Easy Jet operates on 125 routes from 39 European airports. Its main airports are Luton, Liverpool, Geneva, and Amsterdam and were operating 72 aircrafts by November 2003 (Easy Jet Airline Company). The company’s mission statement is to provide customers with a safe, good value point-to-point air services. To ensure consistent, reliable product and fares, appealing to leisure and business markets on a range of European Routes. Evidently, Easy Jet is in mass transport business. It focuses on leisure and business travellers offering them point to point air transport with safe, good value.
Easy Jet as at 30 September 2009 had a staff of 8,000 people throughout Europe (Easy Jet Airline Company). 2. 2. – PESTEL Analysis PESTEL analyses are the factors that are likely to have an impact on the airline business and they need to be taken into consideration when formulating a working marketing plan for Easy Jet. Political Factor Due to the war going on in Iraq, Afghanistan and the rest of Middle East, the threat of airline attacks and air jacking is eminent. This is likely to reduce the numbers of routes to the Middle East, thereby reducing the evenue. The government does not consider air mile a taxable benefit this may give Easy Jet a level ground to compete against the State sponsored airline like British Airways. The possible East enlargement of European Union may provide viable new markets for the Easy Jet. The dynamic nature of the economy causes constant price fluctuation. This leads to increase in prices of fuel, which affects the net profit of a company, which in return reduces the amount Easy Jet, can commit to corporate social responsibility (Henry 2008). Economic Factor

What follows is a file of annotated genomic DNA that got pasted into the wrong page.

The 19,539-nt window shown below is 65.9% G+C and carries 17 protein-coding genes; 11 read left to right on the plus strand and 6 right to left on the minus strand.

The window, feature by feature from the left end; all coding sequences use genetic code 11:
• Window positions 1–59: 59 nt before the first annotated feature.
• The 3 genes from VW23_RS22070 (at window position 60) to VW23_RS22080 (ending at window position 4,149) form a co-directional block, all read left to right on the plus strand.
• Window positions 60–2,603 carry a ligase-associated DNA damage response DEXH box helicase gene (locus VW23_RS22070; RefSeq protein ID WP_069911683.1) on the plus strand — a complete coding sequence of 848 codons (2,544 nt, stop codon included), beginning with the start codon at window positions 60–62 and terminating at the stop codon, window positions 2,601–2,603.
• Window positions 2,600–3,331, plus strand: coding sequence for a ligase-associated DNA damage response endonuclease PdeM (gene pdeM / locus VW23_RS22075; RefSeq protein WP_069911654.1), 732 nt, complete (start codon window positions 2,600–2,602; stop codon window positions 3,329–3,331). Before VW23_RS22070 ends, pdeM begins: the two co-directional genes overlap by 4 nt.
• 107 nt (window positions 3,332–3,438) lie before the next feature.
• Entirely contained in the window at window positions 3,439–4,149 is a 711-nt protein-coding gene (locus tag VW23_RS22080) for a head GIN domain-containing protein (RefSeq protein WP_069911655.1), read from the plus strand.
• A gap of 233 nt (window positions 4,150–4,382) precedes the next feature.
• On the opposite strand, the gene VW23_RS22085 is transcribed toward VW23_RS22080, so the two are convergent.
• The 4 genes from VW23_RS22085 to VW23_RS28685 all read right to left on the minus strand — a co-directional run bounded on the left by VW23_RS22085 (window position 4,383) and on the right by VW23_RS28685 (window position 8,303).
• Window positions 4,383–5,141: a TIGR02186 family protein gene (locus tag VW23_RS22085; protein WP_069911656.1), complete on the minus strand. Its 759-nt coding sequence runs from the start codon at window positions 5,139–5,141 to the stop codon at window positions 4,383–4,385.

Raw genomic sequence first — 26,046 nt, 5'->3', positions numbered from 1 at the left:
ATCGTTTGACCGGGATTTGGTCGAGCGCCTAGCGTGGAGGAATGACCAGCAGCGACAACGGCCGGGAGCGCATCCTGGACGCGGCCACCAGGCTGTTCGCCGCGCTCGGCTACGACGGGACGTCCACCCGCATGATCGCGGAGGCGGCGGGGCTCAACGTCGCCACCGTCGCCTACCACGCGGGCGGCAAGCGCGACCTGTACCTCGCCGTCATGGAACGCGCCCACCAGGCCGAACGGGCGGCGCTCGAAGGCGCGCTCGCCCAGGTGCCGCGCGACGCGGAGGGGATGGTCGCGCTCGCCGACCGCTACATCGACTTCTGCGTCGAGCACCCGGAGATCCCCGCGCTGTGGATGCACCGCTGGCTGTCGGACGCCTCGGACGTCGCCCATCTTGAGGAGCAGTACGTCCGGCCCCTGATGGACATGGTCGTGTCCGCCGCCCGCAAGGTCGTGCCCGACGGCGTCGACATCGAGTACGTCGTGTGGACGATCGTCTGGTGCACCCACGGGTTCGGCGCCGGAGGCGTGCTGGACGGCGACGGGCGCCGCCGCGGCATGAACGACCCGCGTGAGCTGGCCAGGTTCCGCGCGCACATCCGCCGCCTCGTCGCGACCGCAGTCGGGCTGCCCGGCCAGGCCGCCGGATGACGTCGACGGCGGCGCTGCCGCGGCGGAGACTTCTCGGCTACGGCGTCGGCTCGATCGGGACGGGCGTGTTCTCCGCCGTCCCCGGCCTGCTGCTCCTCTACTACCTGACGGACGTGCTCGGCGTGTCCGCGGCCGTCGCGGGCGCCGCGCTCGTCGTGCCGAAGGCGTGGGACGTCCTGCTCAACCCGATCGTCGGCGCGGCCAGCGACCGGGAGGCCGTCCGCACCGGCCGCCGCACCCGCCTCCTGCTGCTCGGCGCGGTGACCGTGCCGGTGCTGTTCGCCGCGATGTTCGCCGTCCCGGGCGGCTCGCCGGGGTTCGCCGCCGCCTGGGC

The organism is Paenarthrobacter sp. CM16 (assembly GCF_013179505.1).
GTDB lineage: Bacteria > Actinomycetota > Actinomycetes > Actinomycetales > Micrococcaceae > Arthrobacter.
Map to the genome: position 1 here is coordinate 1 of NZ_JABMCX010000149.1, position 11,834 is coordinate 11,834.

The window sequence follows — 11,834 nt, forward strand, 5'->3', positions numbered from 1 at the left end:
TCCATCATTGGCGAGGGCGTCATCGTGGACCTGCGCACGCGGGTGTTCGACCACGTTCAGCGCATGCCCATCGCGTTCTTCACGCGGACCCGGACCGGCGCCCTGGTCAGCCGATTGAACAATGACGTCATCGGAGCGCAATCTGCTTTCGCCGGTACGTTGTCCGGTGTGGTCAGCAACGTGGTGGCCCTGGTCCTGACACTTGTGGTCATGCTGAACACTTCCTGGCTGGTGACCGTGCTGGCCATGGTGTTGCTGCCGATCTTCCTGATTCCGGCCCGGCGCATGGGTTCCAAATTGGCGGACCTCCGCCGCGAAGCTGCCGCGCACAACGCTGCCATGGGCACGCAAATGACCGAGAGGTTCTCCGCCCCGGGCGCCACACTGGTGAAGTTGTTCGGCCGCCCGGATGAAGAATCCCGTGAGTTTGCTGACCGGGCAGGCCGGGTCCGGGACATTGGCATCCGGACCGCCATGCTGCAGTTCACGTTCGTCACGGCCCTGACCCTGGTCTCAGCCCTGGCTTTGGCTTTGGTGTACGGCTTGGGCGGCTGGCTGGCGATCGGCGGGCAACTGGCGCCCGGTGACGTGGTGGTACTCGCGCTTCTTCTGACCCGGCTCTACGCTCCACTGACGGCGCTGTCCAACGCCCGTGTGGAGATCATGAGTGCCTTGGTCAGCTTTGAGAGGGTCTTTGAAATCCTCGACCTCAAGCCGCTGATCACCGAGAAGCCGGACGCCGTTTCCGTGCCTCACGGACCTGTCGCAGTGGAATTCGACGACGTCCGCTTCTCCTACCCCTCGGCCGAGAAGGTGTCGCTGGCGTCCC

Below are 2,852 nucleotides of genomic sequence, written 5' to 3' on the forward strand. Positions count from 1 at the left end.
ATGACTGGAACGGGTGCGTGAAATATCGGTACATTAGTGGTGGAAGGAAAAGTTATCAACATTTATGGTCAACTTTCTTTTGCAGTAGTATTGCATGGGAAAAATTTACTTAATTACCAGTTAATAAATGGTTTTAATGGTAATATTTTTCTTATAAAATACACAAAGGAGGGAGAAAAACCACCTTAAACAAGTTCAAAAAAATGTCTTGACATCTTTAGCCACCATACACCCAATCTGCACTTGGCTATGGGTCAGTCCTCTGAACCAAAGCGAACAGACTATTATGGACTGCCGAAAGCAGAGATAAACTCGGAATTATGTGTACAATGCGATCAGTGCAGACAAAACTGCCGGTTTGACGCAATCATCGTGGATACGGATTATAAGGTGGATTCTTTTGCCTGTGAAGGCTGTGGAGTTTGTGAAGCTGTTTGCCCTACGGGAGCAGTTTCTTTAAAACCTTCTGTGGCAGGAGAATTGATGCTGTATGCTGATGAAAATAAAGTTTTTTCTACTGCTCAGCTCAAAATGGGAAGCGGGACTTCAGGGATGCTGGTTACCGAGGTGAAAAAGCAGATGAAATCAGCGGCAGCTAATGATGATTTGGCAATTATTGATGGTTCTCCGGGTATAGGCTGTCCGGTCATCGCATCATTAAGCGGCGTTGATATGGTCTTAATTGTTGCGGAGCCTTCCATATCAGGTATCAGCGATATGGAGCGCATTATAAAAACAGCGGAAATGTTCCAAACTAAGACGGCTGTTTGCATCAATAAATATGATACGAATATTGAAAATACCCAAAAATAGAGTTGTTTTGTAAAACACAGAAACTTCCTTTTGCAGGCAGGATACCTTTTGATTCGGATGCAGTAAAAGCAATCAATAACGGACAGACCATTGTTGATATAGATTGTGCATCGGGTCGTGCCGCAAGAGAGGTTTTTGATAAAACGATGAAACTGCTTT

Easy Jet Airline is likely to be affected by increasing fuel costs, congestion, and other environmental restrictions such as noise and air pollution. In addition, there is a prospect of increased security and insurance costs to reflect the risk posted by terrorism. There is also recession, which is likely to last for a longer time this will cause business and leisure travellers to check on their travelling expenses. More business emerged for Easy Jet after the introduction of a single currency, which makes Europe, integrated (David 2001).
Technological Factor Improvement in technology will have an effect on Easy Jet. This technological advancement is such as use of internet on booking of tickets, advertising, distribution, and cost synergies from industry consolidation (Henry 2008). The key issue to Easy Jet is whether these improved technologies are going to offset the upward pressure on prices and costs. For Easy Jet to gain competitive advantage they have to keep abreast with the advancement in the field of e-commerce and aircraft manufacture.